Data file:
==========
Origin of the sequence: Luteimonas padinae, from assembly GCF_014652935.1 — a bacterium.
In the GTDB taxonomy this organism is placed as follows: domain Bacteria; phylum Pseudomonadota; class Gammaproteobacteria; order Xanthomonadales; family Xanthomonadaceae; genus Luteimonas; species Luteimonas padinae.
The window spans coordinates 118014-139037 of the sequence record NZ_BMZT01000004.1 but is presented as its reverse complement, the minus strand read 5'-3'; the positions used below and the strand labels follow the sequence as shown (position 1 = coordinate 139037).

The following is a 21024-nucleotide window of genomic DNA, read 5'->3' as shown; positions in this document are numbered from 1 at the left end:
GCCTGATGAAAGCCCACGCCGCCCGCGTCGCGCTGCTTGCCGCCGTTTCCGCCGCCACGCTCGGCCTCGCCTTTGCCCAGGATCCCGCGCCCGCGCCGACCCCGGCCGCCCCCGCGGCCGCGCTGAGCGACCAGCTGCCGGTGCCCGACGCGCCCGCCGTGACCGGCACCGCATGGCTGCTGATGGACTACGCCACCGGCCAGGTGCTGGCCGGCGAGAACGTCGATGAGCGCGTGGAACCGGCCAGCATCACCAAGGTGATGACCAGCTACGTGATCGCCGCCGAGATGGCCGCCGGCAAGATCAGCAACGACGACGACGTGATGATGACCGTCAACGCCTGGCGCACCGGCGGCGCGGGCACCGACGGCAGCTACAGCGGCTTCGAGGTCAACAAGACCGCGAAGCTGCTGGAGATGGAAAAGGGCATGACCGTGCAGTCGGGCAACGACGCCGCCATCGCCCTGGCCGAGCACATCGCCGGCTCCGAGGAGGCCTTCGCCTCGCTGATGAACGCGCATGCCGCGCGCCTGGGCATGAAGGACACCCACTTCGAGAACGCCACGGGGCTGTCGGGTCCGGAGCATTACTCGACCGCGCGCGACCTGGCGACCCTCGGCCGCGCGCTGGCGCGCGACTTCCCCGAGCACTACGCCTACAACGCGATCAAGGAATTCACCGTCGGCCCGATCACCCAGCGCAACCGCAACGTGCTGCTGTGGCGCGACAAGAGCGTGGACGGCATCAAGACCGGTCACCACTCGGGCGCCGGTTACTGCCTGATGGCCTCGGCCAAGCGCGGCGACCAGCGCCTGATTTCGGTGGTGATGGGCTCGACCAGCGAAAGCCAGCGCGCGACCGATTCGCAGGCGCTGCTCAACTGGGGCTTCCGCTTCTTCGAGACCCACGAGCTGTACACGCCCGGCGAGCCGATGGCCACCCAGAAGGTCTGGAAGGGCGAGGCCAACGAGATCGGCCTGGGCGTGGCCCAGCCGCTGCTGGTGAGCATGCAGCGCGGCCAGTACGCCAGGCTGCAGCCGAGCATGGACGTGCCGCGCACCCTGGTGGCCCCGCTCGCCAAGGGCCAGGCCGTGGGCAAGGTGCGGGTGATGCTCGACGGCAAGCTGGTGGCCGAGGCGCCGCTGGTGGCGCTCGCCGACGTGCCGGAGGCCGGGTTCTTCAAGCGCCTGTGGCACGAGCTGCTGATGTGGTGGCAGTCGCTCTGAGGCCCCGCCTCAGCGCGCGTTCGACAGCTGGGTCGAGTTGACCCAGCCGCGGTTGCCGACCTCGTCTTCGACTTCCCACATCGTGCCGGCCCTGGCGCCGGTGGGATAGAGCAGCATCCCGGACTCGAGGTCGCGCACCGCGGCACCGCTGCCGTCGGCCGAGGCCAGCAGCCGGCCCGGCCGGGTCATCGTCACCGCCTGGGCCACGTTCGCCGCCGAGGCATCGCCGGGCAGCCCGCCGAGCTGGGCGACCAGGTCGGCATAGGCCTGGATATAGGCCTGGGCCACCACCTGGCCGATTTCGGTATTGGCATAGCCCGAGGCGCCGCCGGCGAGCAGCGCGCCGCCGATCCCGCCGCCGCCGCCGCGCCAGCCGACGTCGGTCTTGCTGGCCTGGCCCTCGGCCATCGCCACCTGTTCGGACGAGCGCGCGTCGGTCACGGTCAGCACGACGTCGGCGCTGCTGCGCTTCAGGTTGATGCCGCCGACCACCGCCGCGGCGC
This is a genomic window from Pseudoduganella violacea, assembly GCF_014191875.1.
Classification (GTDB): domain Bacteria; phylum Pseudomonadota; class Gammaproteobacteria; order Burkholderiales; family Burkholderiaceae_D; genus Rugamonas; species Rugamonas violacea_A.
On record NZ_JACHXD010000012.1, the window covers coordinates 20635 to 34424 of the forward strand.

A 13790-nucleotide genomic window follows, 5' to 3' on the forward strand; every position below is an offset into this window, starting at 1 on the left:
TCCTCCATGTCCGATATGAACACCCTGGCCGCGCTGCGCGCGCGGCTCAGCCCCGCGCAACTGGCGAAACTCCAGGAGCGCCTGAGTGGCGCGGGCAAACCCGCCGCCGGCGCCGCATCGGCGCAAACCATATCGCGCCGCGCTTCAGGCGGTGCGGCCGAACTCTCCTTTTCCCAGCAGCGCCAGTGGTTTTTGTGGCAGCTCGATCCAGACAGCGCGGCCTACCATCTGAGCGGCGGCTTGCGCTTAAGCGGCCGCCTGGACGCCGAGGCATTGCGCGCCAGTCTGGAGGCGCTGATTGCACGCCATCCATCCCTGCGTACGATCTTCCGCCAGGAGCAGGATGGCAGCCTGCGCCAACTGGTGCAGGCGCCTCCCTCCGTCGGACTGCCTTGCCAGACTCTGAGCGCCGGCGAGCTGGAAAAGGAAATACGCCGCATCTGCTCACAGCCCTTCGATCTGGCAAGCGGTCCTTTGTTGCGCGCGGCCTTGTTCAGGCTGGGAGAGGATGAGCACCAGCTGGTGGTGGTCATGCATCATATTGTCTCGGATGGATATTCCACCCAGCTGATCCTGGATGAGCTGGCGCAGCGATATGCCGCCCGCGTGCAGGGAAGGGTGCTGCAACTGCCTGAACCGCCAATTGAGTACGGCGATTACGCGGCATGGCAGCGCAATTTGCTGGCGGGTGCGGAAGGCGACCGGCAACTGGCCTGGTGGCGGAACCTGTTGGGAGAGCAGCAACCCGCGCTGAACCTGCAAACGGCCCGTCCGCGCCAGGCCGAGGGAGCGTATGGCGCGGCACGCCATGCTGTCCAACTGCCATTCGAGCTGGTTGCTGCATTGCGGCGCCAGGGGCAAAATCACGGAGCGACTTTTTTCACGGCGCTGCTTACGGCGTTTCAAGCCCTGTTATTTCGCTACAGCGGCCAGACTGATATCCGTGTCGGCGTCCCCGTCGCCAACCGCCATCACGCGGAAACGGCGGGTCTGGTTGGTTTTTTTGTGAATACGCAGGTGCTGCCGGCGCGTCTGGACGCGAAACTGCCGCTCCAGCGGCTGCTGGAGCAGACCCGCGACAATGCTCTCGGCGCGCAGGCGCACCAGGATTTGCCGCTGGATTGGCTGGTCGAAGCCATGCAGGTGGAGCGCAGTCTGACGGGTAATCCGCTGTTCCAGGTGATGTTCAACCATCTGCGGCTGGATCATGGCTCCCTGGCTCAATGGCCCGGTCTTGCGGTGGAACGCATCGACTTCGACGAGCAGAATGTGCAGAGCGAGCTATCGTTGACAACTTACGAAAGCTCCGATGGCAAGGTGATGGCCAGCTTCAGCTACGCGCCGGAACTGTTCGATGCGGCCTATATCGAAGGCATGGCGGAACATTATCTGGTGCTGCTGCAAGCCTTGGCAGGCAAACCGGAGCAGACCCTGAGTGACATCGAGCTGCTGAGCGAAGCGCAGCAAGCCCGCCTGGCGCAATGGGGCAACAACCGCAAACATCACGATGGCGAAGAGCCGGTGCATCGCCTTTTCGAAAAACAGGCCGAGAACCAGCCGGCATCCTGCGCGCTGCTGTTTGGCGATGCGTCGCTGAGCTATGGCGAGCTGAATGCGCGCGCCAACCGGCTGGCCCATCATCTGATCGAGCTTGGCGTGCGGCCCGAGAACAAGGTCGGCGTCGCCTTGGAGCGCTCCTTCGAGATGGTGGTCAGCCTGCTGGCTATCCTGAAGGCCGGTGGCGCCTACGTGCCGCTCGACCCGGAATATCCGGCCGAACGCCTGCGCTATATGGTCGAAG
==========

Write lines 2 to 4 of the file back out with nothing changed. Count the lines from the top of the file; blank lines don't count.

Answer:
In the GTDB taxonomy this organism is placed as follows: domain Bacteria; phylum Pseudomonadota; class Gammaproteobacteria; order Xanthomonadales; family Xanthomonadaceae; genus Luteimonas; species Luteimonas padinae.
The window spans coordinates 118014-139037 of the sequence record NZ_BMZT01000004.1 but is presented as its reverse complement, the minus strand read 5'-3'; the positions used below and the strand labels follow the sequence as shown (position 1 = coordinate 139037).

The following is a 21024-nucleotide window of genomic DNA, read 5'->3' as shown; positions in this document are numbered from 1 at the left end: